Sugaring is permitted in some Member States (e.g. Germany, France), and it has therefore been specified that the ban only applies to wines produced after the 2022 harvest.

An uncertainty remains however, regarding the possible sugar enrichment of grapes or wine during fermentation and refermentation (e.g. sparkling). The Commission argues that the prohibition also applies to these hypotheses, except that the Court of Justice of the European Union (CGEU) is the only official interpreter of EU law.

3.2) Blending and cutting practices

Blending of dealcoholised wines with non-dealcoholised wines cannot be considered a ‘blending’ practice carried out between different wines and, regardless, is in no way a permitted practice to obtain partially dealcoholised wines, so that dealcoholisation can only take place through permitted practices (see above).

The only exception concerns the blending of different batches of de-alcoholized wines.
Blending of dealcoholised and non-dealkalised wines therefore only allows the following products to be obtained

– non-de-alcoholised wines (wines), if the mixing results in an alcohol content of 8,5-9% or more

– alcoholic beverages other than ‘wine’ and ‘partially dealcoholised wine’. Provided that the alcohol content obtained is less than 8,5-9%, the beverage is designated by a different name and the information on the label describes its characteristics.

3.3) Production of dealcoholized sparkling wines

The technology does not yet allow for the production of dealcoholised sparkling wines, according to the Commission, because following refermentation it is unlikely to keep the alcohol content below 0,5%. This does not prevent the labelling of the product as ‘partially dealcoholised (sparkling) wine’.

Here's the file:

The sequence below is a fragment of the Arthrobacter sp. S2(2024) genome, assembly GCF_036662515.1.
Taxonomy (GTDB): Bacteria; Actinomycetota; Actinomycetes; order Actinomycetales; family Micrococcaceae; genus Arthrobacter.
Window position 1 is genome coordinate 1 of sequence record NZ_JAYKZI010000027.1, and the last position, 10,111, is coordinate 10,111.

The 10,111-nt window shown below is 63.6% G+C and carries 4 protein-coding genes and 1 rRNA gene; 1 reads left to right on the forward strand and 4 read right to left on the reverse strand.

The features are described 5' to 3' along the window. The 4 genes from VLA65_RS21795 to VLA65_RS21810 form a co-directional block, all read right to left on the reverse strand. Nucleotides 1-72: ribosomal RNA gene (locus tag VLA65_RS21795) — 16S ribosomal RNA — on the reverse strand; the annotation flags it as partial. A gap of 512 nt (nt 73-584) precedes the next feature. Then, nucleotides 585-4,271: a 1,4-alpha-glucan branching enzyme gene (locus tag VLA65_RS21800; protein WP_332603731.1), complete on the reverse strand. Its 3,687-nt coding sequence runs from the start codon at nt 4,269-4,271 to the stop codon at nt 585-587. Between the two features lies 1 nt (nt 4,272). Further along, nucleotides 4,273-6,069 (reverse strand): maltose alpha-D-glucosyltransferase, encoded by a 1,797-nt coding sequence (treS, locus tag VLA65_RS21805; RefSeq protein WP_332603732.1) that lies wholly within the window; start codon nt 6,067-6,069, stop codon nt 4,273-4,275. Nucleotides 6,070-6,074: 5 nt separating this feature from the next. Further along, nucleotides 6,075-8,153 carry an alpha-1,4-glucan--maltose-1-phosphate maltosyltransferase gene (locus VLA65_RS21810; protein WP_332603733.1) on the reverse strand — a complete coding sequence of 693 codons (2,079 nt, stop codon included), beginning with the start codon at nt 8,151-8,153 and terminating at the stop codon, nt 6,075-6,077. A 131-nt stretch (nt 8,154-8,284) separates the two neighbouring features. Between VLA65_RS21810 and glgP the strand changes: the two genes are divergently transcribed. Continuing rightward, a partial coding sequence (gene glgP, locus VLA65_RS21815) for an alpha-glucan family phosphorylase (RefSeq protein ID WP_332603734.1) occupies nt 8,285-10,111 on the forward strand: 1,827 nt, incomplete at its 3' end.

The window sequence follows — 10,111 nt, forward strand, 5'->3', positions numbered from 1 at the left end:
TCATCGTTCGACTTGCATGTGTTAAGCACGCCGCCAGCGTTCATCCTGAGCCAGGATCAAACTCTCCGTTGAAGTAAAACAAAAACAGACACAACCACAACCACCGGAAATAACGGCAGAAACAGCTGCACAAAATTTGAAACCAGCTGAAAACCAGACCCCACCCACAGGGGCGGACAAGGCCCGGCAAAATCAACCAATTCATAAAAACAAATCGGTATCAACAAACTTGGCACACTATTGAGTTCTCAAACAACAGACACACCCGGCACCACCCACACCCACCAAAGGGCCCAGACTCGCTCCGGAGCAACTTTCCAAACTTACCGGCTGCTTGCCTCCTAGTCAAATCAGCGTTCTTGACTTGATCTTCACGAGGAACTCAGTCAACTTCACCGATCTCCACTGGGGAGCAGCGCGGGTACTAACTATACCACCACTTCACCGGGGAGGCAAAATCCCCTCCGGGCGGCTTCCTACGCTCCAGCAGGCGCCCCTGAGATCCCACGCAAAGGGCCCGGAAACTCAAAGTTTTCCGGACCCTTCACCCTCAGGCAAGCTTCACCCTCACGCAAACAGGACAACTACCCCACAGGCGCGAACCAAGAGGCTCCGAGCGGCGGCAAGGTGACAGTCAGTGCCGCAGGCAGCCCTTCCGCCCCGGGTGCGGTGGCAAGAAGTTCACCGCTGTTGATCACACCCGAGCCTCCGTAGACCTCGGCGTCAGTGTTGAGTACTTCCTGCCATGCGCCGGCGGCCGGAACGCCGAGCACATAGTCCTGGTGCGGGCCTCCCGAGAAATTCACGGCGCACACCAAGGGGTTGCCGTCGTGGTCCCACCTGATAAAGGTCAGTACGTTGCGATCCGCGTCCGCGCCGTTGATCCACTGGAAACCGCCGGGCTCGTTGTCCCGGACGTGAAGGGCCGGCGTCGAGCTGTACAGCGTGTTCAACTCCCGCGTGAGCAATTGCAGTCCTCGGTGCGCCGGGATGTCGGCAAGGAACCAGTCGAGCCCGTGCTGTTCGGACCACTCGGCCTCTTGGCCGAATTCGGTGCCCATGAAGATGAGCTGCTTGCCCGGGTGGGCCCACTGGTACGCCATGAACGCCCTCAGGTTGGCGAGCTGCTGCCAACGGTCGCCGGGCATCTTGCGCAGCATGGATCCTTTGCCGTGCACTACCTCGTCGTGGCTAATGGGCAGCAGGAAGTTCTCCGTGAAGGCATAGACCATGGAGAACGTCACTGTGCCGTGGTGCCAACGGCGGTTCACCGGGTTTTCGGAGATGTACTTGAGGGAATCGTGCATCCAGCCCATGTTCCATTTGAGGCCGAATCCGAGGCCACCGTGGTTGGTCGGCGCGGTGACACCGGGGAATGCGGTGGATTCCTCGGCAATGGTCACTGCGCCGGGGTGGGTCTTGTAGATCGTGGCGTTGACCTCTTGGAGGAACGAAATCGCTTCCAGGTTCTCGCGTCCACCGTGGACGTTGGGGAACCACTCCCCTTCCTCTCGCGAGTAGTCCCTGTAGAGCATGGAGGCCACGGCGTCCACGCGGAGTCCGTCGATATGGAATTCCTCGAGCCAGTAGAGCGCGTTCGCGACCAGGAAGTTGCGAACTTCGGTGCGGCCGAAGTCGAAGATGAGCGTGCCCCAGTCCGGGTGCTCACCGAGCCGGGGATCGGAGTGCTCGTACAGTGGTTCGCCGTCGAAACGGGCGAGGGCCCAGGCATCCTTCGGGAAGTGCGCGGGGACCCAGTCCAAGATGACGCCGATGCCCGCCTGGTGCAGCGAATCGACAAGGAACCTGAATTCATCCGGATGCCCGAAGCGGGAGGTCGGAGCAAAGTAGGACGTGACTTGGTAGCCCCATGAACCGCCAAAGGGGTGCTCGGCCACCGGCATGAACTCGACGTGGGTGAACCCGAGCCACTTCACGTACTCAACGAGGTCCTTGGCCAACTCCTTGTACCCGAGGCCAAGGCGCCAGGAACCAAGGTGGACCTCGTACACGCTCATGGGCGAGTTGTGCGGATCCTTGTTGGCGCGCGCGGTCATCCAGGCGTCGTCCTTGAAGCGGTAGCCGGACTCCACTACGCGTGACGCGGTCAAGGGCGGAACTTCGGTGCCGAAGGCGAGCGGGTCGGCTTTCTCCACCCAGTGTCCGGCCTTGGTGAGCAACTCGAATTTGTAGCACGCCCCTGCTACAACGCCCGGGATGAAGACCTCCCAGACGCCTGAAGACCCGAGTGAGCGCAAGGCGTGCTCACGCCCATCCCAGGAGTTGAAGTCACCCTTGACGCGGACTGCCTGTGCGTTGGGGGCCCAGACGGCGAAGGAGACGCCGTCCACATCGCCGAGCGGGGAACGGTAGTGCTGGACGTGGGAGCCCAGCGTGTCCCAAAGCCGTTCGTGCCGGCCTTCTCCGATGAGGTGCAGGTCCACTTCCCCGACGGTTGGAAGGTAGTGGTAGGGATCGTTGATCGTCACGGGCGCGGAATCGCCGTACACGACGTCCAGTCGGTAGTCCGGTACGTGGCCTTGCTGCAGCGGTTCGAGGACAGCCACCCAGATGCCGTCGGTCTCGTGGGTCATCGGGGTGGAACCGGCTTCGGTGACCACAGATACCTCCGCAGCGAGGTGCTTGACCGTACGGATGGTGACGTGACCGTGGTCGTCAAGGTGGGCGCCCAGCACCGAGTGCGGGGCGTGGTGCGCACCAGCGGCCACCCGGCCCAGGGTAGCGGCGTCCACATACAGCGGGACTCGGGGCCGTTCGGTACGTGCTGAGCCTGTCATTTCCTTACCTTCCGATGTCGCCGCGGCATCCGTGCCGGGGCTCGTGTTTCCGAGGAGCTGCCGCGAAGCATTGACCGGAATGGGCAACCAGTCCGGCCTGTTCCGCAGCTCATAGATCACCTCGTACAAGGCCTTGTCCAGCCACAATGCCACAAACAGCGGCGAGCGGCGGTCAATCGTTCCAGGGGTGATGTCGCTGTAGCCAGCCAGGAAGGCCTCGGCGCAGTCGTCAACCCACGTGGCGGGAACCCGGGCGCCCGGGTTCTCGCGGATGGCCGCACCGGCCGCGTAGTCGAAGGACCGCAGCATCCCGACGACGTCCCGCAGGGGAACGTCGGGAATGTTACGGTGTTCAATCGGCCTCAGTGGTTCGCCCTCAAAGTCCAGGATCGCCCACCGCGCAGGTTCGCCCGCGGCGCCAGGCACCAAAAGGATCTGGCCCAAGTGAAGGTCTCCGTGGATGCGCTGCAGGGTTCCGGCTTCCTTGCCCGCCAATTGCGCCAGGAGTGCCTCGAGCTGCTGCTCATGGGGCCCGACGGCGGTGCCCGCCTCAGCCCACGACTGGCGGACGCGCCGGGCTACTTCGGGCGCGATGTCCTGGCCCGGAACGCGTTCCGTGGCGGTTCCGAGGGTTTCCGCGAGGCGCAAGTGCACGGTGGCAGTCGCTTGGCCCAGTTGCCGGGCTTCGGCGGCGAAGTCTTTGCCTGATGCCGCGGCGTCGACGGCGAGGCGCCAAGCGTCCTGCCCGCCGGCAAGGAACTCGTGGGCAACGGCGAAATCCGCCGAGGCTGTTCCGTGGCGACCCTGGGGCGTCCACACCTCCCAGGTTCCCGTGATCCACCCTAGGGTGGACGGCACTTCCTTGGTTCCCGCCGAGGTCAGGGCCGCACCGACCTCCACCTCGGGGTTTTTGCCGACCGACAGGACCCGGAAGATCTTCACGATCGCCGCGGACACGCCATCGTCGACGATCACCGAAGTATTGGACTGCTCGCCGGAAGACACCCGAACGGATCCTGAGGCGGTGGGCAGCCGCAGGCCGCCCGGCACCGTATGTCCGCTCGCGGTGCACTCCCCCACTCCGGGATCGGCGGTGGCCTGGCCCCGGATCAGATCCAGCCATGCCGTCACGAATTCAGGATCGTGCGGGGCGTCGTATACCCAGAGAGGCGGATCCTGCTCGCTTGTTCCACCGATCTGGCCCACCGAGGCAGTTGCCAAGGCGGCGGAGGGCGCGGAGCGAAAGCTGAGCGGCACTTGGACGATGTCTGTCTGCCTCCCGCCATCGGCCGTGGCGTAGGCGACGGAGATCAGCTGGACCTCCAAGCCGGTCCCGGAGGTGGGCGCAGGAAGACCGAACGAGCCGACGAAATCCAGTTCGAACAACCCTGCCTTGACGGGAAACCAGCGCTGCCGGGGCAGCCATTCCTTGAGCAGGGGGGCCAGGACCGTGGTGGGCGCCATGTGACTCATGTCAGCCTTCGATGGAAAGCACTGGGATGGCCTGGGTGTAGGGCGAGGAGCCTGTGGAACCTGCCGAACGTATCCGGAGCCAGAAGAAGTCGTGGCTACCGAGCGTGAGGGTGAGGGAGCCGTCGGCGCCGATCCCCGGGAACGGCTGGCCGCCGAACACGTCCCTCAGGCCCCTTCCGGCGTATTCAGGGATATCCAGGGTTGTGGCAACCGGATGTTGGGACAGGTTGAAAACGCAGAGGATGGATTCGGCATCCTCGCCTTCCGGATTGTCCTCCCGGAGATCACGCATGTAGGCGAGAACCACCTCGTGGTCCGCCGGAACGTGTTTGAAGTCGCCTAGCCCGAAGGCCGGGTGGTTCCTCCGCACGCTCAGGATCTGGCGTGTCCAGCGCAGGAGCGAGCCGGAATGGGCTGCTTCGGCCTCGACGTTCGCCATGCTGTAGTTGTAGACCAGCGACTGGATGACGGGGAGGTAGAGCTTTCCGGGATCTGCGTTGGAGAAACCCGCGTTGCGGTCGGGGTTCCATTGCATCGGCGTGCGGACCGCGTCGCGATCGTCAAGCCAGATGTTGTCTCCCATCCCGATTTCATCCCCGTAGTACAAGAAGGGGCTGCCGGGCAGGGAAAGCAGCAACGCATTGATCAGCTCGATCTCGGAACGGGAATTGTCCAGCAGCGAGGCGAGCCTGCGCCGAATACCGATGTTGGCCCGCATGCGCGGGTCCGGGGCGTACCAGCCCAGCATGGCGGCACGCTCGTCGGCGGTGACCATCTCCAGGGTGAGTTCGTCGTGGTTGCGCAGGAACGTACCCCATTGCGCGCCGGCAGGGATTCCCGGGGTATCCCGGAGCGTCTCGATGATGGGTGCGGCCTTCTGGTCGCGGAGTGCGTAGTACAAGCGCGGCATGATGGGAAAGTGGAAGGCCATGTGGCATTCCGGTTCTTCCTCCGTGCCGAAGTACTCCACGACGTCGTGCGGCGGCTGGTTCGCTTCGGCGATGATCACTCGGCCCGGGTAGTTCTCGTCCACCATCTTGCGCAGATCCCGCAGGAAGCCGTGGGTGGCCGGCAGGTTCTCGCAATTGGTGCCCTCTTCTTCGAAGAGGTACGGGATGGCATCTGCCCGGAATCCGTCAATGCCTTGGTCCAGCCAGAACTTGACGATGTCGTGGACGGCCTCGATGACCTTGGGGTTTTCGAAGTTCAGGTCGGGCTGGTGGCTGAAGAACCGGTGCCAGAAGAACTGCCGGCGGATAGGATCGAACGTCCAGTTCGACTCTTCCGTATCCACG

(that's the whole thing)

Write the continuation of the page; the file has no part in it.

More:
It’s possible in any case, to label sparkling wines as ‘dealcoholised’ if carbon dioxide is added to a dealcoholised base wine.

Even in this hypothesis,according to Brussels, it would be technological practices that limit the production of these products, since the removal of ethanol is often associated with a reduction of carbon dioxide.

3.4) Unexpected reforms

No changes of delegated acts are foreseen to adapt the current provisions for wines (i.e. labelling) also for dealcoholised or partially dealcoholised wines.

The current legal framework would be complete – in the Commission’s view, notwithstanding the findings on organic wines – as it allows operators to indicate, in the same way as for wines, all the required information such as vintage and name of the variety.

In any case, please note the need to comply with the requirements of Regulation (EU) No 1169/2011, where necessary, in the absence of specific rules for the labelling of wine products.

3.5) Voluntary information

Voluntary information supplementing the terms ‘dealcoholised wine’ or ‘partially dealcoholised wine’ is permitted, subject to the Food Information Regulation (EU) 1169/11 and voluntary food information.

‘Zero alcohol’, ‘alcohol free’ and equivalent wording in other languages, for example, are permissible wording only for beverages containing 0% ethyl alcohol (subject to the tolerances set out in paragraph 3.7 below). In any case, the designation ‘dealcoholised wine’ must be stated on the label (in the same visual field as the quantity).

Nutrition and health claims in turn must comply with the applicable European standards. (7)

3.6) Oenological practices